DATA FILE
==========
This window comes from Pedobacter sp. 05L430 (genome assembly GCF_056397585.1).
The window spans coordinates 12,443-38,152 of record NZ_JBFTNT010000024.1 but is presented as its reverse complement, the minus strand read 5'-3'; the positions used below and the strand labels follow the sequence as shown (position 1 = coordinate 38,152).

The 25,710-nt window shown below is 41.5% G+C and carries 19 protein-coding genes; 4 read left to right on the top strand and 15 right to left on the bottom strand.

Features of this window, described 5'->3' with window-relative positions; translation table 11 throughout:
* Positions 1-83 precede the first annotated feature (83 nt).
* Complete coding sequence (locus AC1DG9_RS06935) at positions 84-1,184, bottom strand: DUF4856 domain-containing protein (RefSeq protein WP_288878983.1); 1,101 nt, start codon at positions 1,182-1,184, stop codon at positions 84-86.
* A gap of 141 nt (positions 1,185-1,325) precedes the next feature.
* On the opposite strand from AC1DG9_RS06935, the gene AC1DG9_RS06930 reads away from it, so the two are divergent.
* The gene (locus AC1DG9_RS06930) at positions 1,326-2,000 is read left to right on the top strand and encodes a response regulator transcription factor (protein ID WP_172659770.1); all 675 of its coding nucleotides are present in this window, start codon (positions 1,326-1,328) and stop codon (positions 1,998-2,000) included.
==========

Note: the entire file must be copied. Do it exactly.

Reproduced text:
This window comes from Pedobacter sp. 05L430 (genome assembly GCF_056397585.1).
The window spans coordinates 12,443-38,152 of record NZ_JBFTNT010000024.1 but is presented as its reverse complement, the minus strand read 5'-3'; the positions used below and the strand labels follow the sequence as shown (position 1 = coordinate 38,152).

The 25,710-nt window shown below is 41.5% G+C and carries 19 protein-coding genes; 4 read left to right on the top strand and 15 right to left on the bottom strand.

Features of this window, described 5'->3' with window-relative positions; translation table 11 throughout:
* Positions 1-83 precede the first annotated feature (83 nt).
* Complete coding sequence (locus AC1DG9_RS06935) at positions 84-1,184, bottom strand: DUF4856 domain-containing protein (RefSeq protein WP_288878983.1); 1,101 nt, start codon at positions 1,182-1,184, stop codon at positions 84-86.
* A gap of 141 nt (positions 1,185-1,325) precedes the next feature.
* On the opposite strand from AC1DG9_RS06935, the gene AC1DG9_RS06930 reads away from it, so the two are divergent.
* The gene (locus AC1DG9_RS06930) at positions 1,326-2,000 is read left to right on the top strand and encodes a response regulator transcription factor (protein ID WP_172659770.1); all 675 of its coding nucleotides are present in this window, start codon (positions 1,326-1,328) and stop codon (positions 1,998-2,000) included.